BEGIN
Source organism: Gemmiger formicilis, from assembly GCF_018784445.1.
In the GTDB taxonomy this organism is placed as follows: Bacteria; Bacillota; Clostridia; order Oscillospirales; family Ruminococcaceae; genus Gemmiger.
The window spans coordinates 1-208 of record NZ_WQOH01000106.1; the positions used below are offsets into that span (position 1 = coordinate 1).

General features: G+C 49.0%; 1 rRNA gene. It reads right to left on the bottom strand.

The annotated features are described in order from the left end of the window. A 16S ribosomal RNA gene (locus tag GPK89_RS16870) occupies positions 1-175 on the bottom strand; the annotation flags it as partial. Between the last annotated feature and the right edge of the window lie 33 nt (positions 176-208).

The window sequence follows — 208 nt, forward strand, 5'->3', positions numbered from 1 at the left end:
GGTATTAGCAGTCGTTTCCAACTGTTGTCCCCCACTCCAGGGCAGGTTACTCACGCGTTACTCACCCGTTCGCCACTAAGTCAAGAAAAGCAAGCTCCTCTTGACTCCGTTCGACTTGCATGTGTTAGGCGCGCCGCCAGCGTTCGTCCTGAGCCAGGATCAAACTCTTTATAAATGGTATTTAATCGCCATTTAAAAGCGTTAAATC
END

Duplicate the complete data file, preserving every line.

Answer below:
Source organism: Gemmiger formicilis, from assembly GCF_018784445.1.
In the GTDB taxonomy this organism is placed as follows: Bacteria; Bacillota; Clostridia; order Oscillospirales; family Ruminococcaceae; genus Gemmiger.
The window spans coordinates 1-208 of record NZ_WQOH01000106.1; the positions used below are offsets into that span (position 1 = coordinate 1).

General features: G+C 49.0%; 1 rRNA gene. It reads right to left on the bottom strand.

The annotated features are described in order from the left end of the window. A 16S ribosomal RNA gene (locus tag GPK89_RS16870) occupies positions 1-175 on the bottom strand; the annotation flags it as partial. Between the last annotated feature and the right edge of the window lie 33 nt (positions 176-208).

The window sequence follows — 208 nt, forward strand, 5'->3', positions numbered from 1 at the left end:
GGTATTAGCAGTCGTTTCCAACTGTTGTCCCCCACTCCAGGGCAGGTTACTCACGCGTTACTCACCCGTTCGCCACTAAGTCAAGAAAAGCAAGCTCCTCTTGACTCCGTTCGACTTGCATGTGTTAGGCGCGCCGCCAGCGTTCGTCCTGAGCCAGGATCAAACTCTTTATAAATGGTATTTAATCGCCATTTAAAAGCGTTAAATC